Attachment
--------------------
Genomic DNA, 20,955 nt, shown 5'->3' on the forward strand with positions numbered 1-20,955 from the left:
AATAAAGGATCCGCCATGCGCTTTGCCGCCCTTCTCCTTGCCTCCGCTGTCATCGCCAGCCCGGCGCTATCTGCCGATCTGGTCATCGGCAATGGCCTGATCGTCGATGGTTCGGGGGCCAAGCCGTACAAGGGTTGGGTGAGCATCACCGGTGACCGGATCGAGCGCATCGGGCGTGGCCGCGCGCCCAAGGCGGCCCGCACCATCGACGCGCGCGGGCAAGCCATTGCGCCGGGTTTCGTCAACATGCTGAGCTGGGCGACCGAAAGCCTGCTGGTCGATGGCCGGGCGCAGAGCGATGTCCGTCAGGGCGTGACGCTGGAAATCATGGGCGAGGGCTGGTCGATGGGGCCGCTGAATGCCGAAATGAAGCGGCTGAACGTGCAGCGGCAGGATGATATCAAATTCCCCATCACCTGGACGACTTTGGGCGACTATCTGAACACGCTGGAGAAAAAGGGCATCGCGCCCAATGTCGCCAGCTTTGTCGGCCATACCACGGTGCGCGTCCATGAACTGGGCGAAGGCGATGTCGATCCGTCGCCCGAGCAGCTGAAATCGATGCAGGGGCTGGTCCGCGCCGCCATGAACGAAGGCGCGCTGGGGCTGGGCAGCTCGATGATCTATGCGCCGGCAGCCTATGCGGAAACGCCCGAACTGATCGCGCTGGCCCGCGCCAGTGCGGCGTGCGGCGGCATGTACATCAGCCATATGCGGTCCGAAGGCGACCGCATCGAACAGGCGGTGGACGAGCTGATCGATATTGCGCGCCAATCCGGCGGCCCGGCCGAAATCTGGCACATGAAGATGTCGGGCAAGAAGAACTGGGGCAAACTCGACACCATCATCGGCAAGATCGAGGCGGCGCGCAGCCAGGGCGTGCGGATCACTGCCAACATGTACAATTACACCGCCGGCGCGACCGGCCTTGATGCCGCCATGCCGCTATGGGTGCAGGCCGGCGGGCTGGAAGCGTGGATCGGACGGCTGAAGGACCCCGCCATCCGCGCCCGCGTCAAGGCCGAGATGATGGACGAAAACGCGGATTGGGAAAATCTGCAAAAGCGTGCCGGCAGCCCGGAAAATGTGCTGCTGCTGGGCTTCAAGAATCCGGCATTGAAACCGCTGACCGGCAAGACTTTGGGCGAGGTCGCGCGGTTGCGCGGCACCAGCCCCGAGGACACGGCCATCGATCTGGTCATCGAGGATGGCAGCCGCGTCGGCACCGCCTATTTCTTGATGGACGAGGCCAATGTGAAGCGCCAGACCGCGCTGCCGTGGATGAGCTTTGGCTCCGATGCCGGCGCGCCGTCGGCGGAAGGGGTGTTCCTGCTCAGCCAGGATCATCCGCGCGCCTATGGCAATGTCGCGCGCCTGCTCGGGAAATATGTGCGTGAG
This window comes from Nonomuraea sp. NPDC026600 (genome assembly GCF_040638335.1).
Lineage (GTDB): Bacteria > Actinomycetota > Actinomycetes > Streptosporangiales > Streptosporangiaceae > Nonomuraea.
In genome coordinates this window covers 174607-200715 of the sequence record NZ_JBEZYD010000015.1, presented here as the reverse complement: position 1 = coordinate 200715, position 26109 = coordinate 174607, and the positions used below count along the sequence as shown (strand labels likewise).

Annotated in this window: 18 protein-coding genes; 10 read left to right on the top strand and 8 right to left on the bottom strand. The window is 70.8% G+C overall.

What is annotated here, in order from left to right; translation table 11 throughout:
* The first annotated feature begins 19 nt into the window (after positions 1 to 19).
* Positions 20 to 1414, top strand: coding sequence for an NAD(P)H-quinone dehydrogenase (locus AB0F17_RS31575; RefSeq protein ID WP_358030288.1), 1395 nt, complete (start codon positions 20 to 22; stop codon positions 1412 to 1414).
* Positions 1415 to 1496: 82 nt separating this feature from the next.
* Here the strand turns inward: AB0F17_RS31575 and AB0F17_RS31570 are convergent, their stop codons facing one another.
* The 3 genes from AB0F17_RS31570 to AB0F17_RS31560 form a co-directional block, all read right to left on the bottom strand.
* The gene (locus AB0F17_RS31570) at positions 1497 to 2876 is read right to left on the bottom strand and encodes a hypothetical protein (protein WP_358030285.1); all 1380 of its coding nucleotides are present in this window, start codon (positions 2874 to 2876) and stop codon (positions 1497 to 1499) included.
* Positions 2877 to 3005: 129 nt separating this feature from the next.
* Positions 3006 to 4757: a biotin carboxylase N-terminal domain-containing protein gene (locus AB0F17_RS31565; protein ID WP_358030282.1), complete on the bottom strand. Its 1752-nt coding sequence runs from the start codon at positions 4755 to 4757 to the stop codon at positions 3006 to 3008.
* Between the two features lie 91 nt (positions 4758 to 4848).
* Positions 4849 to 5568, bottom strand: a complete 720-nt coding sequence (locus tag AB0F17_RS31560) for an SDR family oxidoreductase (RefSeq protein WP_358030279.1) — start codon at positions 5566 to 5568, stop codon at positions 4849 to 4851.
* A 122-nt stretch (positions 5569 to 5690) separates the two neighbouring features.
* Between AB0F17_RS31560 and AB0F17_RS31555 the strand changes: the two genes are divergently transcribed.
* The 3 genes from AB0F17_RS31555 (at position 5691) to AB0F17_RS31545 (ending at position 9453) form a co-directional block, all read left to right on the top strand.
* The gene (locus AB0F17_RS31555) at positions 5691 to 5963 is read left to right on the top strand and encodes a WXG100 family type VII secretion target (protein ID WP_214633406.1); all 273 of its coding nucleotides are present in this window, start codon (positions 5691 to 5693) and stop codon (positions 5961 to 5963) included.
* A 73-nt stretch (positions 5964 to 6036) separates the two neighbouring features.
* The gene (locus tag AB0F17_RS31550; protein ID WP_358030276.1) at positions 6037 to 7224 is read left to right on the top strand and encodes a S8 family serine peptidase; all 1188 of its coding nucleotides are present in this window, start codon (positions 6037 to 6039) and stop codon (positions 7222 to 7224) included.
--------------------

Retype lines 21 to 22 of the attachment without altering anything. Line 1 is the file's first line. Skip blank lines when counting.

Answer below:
* The gene (locus AB0F17_RS31555) at positions 5691 to 5963 is read left to right on the top strand and encodes a WXG100 family type VII secretion target (protein ID WP_214633406.1); all 273 of its coding nucleotides are present in this window, start codon (positions 5691 to 5693) and stop codon (positions 5961 to 5963) included.
* A 73-nt stretch (positions 5964 to 6036) separates the two neighbouring features.